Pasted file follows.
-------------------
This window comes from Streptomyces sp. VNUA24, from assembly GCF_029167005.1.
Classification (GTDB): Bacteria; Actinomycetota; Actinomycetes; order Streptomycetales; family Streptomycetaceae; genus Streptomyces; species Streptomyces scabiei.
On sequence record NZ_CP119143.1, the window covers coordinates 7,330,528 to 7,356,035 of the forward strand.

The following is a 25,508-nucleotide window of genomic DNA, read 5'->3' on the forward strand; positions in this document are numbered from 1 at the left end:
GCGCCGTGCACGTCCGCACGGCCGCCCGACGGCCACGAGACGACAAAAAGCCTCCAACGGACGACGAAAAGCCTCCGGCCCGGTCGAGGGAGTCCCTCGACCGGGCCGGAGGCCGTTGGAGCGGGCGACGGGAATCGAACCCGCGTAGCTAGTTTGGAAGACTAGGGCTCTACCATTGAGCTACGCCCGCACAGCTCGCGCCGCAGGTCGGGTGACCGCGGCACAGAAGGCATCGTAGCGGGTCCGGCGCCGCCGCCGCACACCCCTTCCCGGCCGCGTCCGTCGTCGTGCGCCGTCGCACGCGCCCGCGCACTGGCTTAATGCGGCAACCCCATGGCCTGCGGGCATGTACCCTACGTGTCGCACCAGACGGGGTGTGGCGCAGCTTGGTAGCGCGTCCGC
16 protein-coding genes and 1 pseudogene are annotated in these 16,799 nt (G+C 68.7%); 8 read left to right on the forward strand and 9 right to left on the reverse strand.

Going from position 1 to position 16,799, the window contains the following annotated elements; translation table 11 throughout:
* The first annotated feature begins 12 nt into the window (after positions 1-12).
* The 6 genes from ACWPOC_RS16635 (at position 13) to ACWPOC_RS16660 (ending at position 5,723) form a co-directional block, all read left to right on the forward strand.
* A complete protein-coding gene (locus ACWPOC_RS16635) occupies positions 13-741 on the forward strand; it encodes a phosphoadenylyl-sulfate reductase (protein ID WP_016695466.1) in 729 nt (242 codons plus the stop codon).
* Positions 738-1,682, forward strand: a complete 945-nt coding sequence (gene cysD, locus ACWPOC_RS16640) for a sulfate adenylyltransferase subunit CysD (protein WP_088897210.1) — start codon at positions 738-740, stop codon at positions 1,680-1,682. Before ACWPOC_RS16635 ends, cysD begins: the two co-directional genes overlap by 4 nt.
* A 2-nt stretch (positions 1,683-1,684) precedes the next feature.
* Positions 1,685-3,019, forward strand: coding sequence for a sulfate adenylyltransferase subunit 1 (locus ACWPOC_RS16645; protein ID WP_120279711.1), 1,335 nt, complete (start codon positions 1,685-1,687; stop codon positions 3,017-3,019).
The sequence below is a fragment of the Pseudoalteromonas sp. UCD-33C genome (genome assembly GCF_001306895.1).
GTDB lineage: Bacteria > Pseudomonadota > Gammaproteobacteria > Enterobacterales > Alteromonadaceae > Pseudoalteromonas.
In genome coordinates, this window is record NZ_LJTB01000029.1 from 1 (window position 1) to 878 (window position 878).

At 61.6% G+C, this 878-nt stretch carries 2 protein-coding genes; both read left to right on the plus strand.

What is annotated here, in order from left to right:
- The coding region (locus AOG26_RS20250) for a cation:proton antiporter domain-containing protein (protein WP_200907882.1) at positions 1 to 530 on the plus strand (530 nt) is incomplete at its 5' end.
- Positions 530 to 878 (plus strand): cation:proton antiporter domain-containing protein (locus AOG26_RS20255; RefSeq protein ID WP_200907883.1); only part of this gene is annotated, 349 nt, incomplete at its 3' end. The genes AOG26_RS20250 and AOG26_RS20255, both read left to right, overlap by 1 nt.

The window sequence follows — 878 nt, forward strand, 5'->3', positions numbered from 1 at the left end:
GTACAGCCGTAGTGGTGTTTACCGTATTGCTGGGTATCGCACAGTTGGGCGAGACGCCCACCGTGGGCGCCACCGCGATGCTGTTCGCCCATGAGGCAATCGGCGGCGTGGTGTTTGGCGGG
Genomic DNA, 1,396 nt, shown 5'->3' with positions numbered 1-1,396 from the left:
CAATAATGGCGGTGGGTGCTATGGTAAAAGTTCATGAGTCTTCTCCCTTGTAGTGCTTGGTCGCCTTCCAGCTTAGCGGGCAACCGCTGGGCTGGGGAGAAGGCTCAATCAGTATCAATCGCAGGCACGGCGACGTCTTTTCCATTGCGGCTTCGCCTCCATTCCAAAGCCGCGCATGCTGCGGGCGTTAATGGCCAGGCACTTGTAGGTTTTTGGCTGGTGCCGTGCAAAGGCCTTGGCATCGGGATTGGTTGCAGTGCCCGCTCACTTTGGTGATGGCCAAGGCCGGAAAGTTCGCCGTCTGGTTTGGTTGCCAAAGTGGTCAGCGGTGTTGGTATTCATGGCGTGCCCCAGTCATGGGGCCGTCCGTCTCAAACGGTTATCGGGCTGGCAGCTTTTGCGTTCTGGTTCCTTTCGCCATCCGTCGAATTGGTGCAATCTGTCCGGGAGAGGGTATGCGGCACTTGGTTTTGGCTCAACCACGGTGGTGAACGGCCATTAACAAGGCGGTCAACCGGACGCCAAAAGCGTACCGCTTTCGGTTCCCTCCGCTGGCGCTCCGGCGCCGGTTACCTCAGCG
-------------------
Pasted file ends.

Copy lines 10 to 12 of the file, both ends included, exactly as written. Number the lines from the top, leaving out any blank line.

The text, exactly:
* A complete protein-coding gene (locus ACWPOC_RS16635) occupies positions 13-741 on the forward strand; it encodes a phosphoadenylyl-sulfate reductase (protein ID WP_016695466.1) in 729 nt (242 codons plus the stop codon).
* Positions 738-1,682, forward strand: a complete 945-nt coding sequence (gene cysD, locus ACWPOC_RS16640) for a sulfate adenylyltransferase subunit CysD (protein WP_088897210.1) — start codon at positions 738-740, stop codon at positions 1,680-1,682. Before ACWPOC_RS16635 ends, cysD begins: the two co-directional genes overlap by 4 nt.
* A 2-nt stretch (positions 1,683-1,684) precedes the next feature.